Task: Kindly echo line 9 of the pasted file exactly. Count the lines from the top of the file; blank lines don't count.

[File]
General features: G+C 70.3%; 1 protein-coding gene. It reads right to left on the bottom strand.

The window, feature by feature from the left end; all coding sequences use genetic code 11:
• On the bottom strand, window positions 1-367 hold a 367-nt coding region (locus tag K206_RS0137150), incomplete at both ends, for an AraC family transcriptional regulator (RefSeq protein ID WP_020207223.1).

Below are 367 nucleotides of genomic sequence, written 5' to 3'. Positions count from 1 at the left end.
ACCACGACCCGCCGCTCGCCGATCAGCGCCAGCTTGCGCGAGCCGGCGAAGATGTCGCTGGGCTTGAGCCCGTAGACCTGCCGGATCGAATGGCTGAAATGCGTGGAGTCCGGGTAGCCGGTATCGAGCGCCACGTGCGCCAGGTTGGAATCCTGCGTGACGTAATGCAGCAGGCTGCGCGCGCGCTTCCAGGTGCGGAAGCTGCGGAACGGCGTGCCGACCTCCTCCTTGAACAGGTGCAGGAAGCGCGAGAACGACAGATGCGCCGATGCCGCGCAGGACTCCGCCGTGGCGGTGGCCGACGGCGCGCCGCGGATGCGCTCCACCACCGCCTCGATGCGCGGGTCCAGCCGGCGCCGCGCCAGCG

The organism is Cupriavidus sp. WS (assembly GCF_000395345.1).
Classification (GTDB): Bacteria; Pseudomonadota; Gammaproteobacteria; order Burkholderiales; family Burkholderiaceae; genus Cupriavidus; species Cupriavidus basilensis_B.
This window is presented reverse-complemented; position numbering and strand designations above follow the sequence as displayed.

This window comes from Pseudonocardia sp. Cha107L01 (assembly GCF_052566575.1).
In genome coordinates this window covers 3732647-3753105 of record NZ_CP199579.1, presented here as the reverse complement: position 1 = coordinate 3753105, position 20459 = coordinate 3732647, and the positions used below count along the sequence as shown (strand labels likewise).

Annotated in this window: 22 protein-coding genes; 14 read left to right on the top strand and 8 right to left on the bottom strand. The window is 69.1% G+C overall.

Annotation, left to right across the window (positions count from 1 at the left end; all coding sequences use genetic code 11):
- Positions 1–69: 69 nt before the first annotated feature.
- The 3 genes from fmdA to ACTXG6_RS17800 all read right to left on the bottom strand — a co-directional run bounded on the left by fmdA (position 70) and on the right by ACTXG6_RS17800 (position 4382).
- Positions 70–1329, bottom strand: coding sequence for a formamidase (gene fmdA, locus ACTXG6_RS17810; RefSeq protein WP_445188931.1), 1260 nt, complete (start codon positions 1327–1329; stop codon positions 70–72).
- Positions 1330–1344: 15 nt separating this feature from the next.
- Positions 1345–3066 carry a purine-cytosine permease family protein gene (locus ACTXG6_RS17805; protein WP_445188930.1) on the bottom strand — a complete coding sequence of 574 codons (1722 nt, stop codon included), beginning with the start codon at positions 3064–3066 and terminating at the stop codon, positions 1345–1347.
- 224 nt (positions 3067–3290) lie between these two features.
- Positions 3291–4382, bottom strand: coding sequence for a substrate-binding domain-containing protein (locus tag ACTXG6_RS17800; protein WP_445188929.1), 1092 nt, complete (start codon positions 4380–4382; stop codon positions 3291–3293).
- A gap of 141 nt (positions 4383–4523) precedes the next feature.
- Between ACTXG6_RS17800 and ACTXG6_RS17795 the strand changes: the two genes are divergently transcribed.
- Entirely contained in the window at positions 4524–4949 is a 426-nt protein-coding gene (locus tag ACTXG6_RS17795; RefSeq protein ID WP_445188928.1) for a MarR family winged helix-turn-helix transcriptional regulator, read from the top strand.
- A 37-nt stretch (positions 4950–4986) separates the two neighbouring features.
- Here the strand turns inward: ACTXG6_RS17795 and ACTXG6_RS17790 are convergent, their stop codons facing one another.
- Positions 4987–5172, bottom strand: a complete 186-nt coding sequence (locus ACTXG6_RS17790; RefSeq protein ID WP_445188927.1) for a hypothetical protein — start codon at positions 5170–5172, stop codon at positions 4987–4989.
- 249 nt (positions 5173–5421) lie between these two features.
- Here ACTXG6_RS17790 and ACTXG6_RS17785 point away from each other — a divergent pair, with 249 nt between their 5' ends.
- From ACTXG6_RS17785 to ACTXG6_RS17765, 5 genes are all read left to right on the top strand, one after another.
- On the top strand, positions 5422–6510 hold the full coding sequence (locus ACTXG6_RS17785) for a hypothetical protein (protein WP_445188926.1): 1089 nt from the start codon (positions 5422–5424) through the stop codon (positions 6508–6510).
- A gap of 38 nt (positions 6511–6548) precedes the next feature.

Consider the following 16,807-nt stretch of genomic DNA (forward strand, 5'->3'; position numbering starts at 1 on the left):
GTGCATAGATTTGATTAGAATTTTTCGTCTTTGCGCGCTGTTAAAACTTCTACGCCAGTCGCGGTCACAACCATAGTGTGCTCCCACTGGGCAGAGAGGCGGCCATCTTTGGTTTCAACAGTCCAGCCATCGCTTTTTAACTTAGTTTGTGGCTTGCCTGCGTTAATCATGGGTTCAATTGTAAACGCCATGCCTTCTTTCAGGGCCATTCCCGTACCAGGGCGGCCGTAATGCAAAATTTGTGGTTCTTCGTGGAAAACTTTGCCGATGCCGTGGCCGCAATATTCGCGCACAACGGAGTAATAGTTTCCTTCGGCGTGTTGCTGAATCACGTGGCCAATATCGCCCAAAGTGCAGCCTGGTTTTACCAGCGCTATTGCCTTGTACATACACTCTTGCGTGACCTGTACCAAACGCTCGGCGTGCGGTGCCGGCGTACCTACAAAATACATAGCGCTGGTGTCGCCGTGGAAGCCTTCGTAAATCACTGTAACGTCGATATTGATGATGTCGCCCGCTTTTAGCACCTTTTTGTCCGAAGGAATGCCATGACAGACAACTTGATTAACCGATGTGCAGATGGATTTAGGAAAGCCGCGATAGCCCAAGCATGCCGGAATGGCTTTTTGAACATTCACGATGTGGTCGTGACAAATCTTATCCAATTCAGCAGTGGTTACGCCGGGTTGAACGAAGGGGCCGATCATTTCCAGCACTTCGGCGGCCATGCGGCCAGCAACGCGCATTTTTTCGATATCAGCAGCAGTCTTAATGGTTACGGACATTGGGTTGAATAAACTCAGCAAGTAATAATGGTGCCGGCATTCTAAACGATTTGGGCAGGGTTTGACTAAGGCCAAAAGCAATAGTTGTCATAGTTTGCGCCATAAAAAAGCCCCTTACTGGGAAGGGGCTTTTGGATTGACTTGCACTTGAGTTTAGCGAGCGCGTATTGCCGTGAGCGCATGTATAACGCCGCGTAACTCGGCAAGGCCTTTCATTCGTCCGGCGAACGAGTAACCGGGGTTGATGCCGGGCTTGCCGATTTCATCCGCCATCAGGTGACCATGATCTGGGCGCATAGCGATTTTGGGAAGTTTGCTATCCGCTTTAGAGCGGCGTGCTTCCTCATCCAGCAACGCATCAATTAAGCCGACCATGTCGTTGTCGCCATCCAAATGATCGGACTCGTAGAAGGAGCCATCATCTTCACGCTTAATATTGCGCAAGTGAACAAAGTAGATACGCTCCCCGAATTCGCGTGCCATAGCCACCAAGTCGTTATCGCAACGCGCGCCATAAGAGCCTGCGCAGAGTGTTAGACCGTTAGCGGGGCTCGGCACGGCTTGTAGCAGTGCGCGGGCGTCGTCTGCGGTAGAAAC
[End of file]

This window comes from Pseudonocardia sp. Cha107L01 (assembly GCF_052566575.1).